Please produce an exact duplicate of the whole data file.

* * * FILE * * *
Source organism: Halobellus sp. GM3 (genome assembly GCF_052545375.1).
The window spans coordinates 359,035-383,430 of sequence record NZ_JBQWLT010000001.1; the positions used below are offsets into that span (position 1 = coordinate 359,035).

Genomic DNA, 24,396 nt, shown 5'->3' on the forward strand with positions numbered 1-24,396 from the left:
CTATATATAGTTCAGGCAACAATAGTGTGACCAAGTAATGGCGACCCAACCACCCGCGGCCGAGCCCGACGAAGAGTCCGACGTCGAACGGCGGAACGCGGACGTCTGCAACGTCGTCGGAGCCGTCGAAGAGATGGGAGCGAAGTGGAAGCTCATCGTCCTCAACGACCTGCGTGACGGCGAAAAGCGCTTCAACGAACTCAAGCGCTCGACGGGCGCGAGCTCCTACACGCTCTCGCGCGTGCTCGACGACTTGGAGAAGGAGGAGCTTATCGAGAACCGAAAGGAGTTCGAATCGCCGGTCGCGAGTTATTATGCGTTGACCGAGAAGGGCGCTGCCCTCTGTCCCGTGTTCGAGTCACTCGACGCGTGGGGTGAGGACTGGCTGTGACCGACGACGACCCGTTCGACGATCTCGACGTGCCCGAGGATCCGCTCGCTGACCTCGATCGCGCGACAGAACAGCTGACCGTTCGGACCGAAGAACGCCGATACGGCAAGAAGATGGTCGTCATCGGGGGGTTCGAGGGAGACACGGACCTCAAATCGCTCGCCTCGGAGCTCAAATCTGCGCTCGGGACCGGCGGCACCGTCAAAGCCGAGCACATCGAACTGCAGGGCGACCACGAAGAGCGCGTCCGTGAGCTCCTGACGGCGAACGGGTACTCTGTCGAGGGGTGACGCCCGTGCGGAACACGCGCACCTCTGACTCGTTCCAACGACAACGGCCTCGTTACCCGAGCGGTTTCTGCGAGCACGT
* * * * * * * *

Source organism: Halobellus sp. GM3 (genome assembly GCF_052545375.1).
The window spans coordinates 359,035-383,430 of sequence record NZ_JBQWLT010000001.1; the positions used below are offsets into that span (position 1 = coordinate 359,035).

Genomic DNA, 24,396 nt, shown 5'->3' on the forward strand with positions numbered 1-24,396 from the left:
CTATATATAGTTCAGGCAACAATAGTGTGACCAAGTAATGGCGACCCAACCACCCGCGGCCGAGCCCGACGAAGAGTCCGACGTCGAACGGCGGAACGCGGACGTCTGCAACGTCGTCGGAGCCGTCGAAGAGATGGGAGCGAAGTGGAAGCTCATCGTCCTCAACGACCTGCGTGACGGCGAAAAGCGCTTCAACGAACTCAAGCGCTCGACGGGCGCGAGCTCCTACACGCTCTCGCGCGTGCTCGACGACTTGGAGAAGGAGGAGCTTATCGAGAACCGAAAGGAGTTCGAATCGCCGGTCGCGAGTTATTATGCGTTGACCGAGAAGGGCGCTGCCCTCTGTCCCGTGTTCGAGTCACTCGACGCGTGGGGTGAGGACTGGCTGTGACCGACGACGACCCGTTCGACGATCTCGACGTGCCCGAGGATCCGCTCGCTGACCTCGATCGCGCGACAGAACAGCTGACCGTTCGGACCGAAGAACGCCGATACGGCAAGAAGATGGTCGTCATCGGGGGGTTCGAGGGAGACACGGACCTCAAATCGCTCGCCTCGGAGCTCAAATCTGCGCTCGGGACCGGCGGCACCGTCAAAGCCGAGCACATCGAACTGCAGGGCGACCACGAAGAGCGCGTCCGTGAGCTCCTGACGGCGAACGGGTACTCTGTCGAGGGGTGACGCCCGTGCGGAACACGCGCACCTCTGACTCGTTCCAACGACAACGGCCTCGTTACCCGAGCGGTTTCTGCGAGCACGT